Bosnian Serb jailed for war crimes

Court sentences Bosnian Serb paramilitary leader to 34 years imprisonment.

    The 34-year sentence for Jankovic is the longest to have been issued by the war crimes chamber [EPA]

    'Systemic attacks'

     

    Jankovic was also found guilty of raping six women, including two teenagers and a 12-year-old girl.

     

    One of the minors was held by Jankovic as a "sex slave and general servant" for 16 months, said the judge, adding that he treated her as an "object and personal possession and exercised complete control over her life."

     

    "No verdict could be appropriate for this monster. So many lives are ruined"

    Victim's father

    As the unit leader, Jankovic's part in the Serbian army's "widespread and systematic attack on the non-Serb civilian population in the Foca region, where civilians were captured, beaten and killed."

     

    Gogala said the 34-year sentence, the longest to have been issued by the Bosnian war crimes chamber by ten years, reflected the number of serious crimes committed.

     

    An association of female victims of war and parents of the victims reacted cautiously to the judgement.

     

    "No verdict could be appropriate for this monster. So many lives are ruined," said the father of one teenager who appeared as a protected witness during the trial.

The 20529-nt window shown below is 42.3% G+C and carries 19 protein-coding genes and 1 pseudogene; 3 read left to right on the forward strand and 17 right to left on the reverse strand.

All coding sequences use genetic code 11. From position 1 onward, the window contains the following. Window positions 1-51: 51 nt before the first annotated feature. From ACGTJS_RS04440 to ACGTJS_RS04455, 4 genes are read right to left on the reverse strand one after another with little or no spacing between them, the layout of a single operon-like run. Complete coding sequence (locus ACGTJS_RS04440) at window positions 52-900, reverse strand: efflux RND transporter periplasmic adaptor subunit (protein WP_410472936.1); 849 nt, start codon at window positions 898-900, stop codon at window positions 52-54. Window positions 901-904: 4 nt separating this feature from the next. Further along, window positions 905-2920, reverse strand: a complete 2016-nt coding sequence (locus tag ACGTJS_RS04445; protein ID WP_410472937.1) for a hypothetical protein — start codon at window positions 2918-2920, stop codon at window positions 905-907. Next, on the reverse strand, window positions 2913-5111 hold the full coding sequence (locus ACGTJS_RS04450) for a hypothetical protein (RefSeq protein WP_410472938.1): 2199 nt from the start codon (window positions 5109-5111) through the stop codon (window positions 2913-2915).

Ethnic cleansing

    Serb forces captured the eastern region of Bosnia including Foca in mid-1992, killing many and forcing its majority Muslims out of their homes as part of a campaign of ethnic cleansing.

     

    Foca, which is about 50km southeast of the Bosnian capital Sarajevo, was the site of some of the worst atrocities seen during the war.

     

    Women and girls were separated from men and detained at several locations before being subjected to physical, mental and sexual abuse by the Serb soldiers.

     

    Several Bosnian Serbs have already been sentenced for the Foca war crimes, mostly for the rape of Muslim women.

     

    Local authorities are allowed to try low-profile war crimes cases, while The Hague-based International Criminal Tribunal for the former Yugoslavia is tasked with those involving senior wartime officials.

     

    Bosnia's war claimed up to 200,000 lives and about 2.2 million people, approximately half of the country's population, fled the fighting.

    SOURCE: Agencies


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